Saturday, 31 July 2010

A brief look at one of the specialist branches of the law - Admiralty

English law has many specialist branches and, as an island nation, a system of courts developed to deal with disputes arising from shipping.  These courts were known as Admiralty Courts and dealt with matters such as collisions at sea, cargo, chartering of vessels and marine insurance.  In the late Victorian period the court structure was reformed by the Judicature Acts 1873-75 which created the High Court of Justice and brought within that court a considerable variety of jurisdiction previously dealt with by separate courts such as Admiralty and, from the ecclesiastical courts, probate and divorce.

Today, the High Court Queen's Bench Division has within it some specialist courts: the Administrative Court; the Admiralty Court; Technology and Construction Court and the Commercial Court.

Each year there is a small number of Admiralty cases heard in the High Court.  Also, certain County Courts have some Admiralty jurisdiction.  A recent Admiralty Court case was concerned with a collision between two ships and the apportionment of the losses - see here.  The judgment of David Steel J extends to just 33 paragraphs and is a model of succinctness and clarity.  The Judge sat with Captain Derek Richards, an Elder Brother of Trinity House, who acted as Nautical Assessor and advised the Judge on matters such as seamanship and navigation.  The use of an assessor in the High Court is unusual and is a feature of the Admiralty jurisdiction.  It helps to reduce reliance on expert witnesses.  Could it be usefully adopted in other areas?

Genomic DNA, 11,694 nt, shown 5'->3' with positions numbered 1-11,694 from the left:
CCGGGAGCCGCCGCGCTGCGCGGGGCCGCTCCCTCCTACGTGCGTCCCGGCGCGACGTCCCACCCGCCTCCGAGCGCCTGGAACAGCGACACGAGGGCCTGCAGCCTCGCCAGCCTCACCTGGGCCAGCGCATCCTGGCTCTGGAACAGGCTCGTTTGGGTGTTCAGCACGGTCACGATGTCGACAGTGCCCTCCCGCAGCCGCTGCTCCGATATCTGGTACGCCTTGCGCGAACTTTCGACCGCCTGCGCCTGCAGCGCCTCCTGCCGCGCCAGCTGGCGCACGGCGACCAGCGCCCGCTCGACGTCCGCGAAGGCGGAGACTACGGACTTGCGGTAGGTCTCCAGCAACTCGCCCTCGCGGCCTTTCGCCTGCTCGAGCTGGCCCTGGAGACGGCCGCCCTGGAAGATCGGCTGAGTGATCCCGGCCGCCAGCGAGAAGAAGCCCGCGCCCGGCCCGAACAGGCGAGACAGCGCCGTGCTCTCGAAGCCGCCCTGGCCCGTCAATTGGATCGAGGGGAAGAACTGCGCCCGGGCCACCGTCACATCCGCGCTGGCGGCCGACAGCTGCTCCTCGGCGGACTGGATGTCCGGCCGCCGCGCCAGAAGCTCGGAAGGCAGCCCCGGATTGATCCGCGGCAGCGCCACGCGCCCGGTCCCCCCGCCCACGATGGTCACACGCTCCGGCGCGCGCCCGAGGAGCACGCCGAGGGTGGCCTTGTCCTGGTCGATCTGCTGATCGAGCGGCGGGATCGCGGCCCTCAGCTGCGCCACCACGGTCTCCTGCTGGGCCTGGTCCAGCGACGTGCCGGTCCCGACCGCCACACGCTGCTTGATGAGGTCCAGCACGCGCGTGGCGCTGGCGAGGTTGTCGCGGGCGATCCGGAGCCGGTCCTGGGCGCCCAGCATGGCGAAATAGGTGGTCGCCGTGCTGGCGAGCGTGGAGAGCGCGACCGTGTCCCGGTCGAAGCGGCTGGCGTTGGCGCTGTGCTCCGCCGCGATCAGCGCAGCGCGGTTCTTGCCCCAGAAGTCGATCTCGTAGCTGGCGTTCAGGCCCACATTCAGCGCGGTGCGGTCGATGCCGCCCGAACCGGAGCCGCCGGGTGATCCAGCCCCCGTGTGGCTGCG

See also Careers at Sea and the Merchant Navy Training Board
Law Careers - Admiralty
The Honourable Company of Master Mariners


  1. Judicature Acts 1973-75
    I didn't know the Victorian period lasted that long. :)

  2. Conor - thank you. I have put the typo right !!